Coastal Islands, Pacific Northwest
Cormorant Island is located just off shore from Port McNeil, Vancouver Island and is the location of the Namgis peoples village, Yalis. The Island was traditionally used as a burial island and also as a summer residence by the Namgis people for many generations.
The Island is the home of the North Island’s oldest settlers community, Alert Bay, it was used as a trading center by early settlers of the area. Cormorant Island is quite small, being only 4 kilometers long and measuring roughly 1 kilometer wide at the narrowest point of the island. Alert Bay visitors can enjoy many activities such as whale watching, Eco-tours, kayaking, hiking and biking. Cormorant Island is located off the northeast coast of Vancouver Island and can be reached by a short ferry ride from Port McNeil.
Fishing in Blackfish Sound east of the Island is a productive salmon fishing area, with chinook, sockeye, pinks, coho, northern coho, chum and winter springs being caught at different times of the year. Halibut fishing from April to September can be very productive and you can regularly catch fish in the 50 kilo range and occasionally catch giants up to 100 kilos.
The ‘Namgis people are residents of Cormorant Island in the village of Alert Bay and have traditional claims on much of the surrounding area including most of the Nimpkish River Valley.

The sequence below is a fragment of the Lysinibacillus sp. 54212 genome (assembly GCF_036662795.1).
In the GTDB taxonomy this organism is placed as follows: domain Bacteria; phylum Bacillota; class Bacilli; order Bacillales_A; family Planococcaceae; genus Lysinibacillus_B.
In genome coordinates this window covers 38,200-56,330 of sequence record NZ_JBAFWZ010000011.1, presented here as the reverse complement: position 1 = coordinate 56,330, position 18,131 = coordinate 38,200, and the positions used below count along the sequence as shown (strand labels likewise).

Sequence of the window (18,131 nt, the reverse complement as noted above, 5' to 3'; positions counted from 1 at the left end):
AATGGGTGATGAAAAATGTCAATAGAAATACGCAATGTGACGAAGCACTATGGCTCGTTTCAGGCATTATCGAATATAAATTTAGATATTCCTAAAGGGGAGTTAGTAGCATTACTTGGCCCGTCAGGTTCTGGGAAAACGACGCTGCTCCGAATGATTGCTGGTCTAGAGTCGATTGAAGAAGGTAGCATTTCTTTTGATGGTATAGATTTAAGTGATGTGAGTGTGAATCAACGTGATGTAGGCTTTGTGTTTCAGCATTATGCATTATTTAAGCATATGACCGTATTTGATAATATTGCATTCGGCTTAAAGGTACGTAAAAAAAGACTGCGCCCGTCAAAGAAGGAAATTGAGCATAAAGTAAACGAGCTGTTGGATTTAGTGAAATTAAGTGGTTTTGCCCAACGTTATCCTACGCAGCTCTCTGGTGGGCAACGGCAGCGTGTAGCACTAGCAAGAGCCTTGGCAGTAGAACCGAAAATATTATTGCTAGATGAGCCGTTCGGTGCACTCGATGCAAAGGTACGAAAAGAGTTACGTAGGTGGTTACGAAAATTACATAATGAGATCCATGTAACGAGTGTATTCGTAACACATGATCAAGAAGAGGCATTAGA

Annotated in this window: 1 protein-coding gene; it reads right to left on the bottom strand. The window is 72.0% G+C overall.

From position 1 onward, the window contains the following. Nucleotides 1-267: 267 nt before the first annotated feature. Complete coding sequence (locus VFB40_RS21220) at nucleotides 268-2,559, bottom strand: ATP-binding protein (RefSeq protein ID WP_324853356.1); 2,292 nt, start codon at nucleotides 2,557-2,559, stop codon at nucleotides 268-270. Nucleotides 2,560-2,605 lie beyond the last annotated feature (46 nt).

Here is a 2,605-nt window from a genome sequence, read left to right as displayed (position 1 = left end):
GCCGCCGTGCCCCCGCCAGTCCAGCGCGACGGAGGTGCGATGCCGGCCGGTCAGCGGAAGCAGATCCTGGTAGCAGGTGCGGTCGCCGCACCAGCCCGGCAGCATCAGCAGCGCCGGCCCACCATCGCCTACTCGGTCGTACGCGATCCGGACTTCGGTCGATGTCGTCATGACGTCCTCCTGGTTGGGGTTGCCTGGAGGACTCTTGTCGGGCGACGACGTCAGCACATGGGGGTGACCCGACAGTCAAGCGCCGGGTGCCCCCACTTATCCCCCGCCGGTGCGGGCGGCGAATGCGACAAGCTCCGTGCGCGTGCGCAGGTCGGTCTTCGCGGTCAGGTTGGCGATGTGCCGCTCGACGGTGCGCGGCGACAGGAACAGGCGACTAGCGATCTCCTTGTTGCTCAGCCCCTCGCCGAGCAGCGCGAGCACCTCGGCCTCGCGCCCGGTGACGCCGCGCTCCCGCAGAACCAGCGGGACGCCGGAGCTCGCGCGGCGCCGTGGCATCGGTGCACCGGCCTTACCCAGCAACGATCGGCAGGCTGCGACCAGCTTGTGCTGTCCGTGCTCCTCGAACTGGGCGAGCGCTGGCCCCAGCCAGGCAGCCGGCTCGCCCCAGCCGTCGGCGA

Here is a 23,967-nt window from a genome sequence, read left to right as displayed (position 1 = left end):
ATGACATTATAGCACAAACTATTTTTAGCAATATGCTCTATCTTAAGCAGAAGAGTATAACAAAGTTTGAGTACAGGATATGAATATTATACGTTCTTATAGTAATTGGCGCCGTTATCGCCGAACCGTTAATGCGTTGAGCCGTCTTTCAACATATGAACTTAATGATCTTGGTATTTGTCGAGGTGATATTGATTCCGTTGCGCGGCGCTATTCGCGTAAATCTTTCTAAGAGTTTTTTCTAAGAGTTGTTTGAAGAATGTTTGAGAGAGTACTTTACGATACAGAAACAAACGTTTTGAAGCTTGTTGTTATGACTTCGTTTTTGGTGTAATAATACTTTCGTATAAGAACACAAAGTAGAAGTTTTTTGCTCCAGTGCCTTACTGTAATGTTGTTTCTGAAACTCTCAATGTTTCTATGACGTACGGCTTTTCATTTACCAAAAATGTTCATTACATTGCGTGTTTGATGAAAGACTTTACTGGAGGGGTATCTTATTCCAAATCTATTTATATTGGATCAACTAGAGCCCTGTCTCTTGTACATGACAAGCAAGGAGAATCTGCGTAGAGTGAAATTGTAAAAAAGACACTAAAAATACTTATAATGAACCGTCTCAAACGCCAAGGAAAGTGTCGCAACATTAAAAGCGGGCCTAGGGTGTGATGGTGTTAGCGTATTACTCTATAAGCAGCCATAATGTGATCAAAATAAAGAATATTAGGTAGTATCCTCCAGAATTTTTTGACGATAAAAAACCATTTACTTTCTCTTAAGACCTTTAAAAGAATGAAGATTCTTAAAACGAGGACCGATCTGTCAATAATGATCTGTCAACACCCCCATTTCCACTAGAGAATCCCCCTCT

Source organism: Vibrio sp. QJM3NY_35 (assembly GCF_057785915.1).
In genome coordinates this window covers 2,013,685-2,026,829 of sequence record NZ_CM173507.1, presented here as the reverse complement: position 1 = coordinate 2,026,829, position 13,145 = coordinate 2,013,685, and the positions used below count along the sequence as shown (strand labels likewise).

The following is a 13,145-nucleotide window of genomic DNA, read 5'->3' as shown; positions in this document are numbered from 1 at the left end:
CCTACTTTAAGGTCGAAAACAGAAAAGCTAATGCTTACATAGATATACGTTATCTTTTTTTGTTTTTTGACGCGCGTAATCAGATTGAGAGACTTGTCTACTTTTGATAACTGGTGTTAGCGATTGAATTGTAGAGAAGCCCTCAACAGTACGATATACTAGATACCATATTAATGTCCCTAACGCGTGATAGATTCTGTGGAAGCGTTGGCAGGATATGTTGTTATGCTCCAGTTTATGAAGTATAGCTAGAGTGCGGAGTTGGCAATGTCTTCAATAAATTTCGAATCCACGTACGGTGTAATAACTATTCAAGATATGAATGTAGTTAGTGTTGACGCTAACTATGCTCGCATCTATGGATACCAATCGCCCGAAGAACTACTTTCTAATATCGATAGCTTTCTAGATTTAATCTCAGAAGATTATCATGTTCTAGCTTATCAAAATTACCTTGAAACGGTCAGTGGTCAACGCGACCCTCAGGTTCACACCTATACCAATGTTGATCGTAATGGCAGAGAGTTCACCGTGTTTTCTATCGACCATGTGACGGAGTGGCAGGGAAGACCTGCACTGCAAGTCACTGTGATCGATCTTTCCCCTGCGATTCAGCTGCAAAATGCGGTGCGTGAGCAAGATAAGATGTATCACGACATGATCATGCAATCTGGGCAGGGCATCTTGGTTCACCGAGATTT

Early ‘Namgis history tells of a man named Gwa’nalalis who the Creator turned into a river, the Gwa’ni River. This is the Nimpkish River. This river was the heart of the ‘Namgis people. At one time, there were as many as 9,000 people living in the area, with people of the Namgis living all along the Nimpkish River Valley, as well as on islands off the coast near the river-mouth, including Cormorant Island. They are people of the canoe, Salmon People.
The art and culture of the Namgis is fascinating and is a very big part of this community. The Big House is so beautiful with the worlds tallest totem pole located there, the potlaches, feasting and dancing can take you to another time. My wife and I love to visit Cormorant Island, my wife’s father was a man of the Namgis and she has many relatives there.